We give the same table as two days ago but with the new updated projections. Some states had significant increases. The mobility or social distancing decreases have only changed slightly in two days.
The U. Washington Institute for Health Metrics and Evaluation (IHME) has updated their data on cases and deaths, as well as social distancing policies, on May 10. We present a table of the 30 leading US states in present deaths, IHME summer end projections, and percent of social distancing decrease in the long term. The social distancing projections level out by mid May, as in New York on May 15. The death data are the night numbers from Johns Hopkins on May 10.
Note: This table is being updated over the next hour.
The IHME projection of total US deaths has increased by 10,000, to 147,000, with a 95% probability range from 113,000 to 225,000. By June 1 the projection is 114,000. There are now about 84,000 deaths in the US. Total deaths projection for New York State are 34,100, with a range of 33,000 to 36,000. Total death projection for California are 5,800, with a range of 4,300 to 8,500.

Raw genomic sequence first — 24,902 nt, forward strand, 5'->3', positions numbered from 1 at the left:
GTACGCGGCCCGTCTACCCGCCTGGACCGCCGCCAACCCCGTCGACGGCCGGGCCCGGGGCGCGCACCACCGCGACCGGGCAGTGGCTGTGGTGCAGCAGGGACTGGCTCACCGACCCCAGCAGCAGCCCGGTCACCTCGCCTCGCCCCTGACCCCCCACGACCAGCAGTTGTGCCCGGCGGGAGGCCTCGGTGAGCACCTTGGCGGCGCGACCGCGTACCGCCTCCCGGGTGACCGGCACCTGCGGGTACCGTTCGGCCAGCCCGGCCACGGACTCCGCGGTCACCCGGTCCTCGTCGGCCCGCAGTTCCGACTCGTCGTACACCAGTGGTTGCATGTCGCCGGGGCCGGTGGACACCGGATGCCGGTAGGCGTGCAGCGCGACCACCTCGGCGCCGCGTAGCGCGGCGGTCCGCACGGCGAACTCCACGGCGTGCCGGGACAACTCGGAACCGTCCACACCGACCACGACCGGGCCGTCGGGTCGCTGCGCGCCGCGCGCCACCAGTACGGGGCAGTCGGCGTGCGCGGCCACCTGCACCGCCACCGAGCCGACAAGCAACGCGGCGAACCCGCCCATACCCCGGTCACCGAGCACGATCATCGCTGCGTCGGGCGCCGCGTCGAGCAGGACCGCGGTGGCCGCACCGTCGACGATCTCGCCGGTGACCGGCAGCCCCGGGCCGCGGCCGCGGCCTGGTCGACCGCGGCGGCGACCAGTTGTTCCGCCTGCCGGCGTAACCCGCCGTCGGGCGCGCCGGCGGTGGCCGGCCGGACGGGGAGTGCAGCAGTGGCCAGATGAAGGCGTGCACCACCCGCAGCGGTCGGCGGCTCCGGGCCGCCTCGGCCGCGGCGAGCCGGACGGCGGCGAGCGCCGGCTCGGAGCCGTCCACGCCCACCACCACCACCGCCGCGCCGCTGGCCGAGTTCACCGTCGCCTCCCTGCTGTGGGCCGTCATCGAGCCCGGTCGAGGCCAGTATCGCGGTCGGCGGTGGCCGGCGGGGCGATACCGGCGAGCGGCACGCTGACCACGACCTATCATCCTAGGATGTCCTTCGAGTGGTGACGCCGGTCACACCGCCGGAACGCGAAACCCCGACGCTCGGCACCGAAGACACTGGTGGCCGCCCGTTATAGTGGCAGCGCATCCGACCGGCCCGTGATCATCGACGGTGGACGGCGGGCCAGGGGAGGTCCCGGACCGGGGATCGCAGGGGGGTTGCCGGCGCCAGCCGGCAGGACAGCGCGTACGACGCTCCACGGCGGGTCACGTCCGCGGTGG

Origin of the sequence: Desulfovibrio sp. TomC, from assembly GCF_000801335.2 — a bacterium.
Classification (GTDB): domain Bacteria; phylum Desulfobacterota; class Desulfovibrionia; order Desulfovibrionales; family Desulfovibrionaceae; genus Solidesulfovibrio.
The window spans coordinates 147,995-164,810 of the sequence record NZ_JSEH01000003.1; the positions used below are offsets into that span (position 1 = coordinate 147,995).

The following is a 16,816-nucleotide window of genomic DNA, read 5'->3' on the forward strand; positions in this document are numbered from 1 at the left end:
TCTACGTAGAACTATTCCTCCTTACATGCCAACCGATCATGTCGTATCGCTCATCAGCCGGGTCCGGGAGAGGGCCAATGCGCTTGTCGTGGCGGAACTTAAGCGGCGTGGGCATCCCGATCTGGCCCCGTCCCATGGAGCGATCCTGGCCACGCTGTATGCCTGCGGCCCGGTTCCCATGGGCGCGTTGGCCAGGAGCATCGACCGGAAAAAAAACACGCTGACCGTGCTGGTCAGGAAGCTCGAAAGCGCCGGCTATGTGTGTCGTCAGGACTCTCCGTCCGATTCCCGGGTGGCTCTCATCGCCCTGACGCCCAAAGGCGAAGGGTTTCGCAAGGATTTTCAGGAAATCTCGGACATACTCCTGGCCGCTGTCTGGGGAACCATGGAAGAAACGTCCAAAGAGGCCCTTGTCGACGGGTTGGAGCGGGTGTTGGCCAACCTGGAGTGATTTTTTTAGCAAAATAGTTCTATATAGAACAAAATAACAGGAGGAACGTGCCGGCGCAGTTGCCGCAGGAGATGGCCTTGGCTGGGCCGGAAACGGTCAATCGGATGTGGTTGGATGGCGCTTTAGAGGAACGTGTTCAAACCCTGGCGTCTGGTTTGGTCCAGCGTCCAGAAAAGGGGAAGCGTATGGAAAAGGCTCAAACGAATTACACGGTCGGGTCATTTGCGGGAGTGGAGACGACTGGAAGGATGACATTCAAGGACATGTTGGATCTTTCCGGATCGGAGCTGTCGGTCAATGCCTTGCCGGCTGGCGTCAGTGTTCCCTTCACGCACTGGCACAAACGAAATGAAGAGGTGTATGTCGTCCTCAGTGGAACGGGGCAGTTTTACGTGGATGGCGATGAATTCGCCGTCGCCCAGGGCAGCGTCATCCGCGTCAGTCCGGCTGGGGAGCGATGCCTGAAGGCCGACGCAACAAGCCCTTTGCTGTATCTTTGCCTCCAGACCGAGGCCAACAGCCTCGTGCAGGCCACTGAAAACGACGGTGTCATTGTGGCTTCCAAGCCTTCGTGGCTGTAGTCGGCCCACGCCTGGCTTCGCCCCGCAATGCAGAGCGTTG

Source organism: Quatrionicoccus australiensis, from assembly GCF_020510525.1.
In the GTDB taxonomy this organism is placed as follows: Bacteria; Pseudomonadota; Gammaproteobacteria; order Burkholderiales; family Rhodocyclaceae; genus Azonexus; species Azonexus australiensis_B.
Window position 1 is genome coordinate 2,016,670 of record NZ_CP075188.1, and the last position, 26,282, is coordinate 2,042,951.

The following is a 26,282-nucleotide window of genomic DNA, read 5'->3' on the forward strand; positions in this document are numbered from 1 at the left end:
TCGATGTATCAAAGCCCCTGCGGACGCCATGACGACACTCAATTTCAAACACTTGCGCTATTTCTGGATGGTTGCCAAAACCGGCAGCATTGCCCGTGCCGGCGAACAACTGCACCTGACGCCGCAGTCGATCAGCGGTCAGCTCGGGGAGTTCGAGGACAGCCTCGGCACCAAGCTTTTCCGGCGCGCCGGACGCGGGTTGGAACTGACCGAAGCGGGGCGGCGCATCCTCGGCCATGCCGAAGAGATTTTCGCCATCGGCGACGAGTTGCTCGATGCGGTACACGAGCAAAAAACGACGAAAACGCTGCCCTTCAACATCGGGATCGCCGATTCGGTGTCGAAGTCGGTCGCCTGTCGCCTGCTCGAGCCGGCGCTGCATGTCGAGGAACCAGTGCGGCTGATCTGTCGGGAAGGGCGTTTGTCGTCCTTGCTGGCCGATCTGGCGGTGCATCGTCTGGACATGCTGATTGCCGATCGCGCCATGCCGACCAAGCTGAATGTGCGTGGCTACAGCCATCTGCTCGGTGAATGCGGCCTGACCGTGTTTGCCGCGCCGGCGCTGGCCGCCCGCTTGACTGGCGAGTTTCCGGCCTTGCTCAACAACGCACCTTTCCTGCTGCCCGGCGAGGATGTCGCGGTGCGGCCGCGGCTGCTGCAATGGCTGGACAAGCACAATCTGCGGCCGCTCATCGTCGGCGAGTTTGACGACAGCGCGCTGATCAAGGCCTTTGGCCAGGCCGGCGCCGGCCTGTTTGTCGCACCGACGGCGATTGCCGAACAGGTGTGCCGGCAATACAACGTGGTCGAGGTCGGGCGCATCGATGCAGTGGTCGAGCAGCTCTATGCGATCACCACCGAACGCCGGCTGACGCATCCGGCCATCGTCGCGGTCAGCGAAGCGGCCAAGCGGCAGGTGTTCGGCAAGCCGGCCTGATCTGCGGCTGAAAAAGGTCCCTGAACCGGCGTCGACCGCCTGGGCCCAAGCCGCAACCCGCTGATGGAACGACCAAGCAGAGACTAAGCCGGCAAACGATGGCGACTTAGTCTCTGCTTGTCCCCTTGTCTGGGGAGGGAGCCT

The table has the state name, present deaths, projected deaths, and the projected long term percent of contact reduction by social distancing in the state’s policies.
|D. Of Columbia||350||650||-67%|
We note that the states with the largest death tolls range in social distancing reduction from -44% to -61%, with the exception of Pennsylvania at a low value of -28%, Louisiana at -32%, and Indiana at -31%. The largest reduction of -61% is the most needed one, New York.
We note that most states are split between rural areas with fewer death rates, and urban areas with higher death rates, which are not reflected in just statewide data.
In general, I think of states above a 40% reduction as effective, and those below that as ineffective.
Pennsylvania, Mississippi, South Carolina, North Carolina, Alabama, Missouri, and Georgia are the least effective at less than 30% reduction. Their projected total deaths are two to four times those at present.
Next are Indiana, Wisconsin, Louisiana, Ohio, Rhode Island, and Kentucky in the low 30%, also with projected total deaths about a factor of 1.5 to two over the present number. Even those with 36% reduction have relatively high projected death increases.
CNN now has a map of states by the increase or decrease in deaths cases of the past week versus the previous week.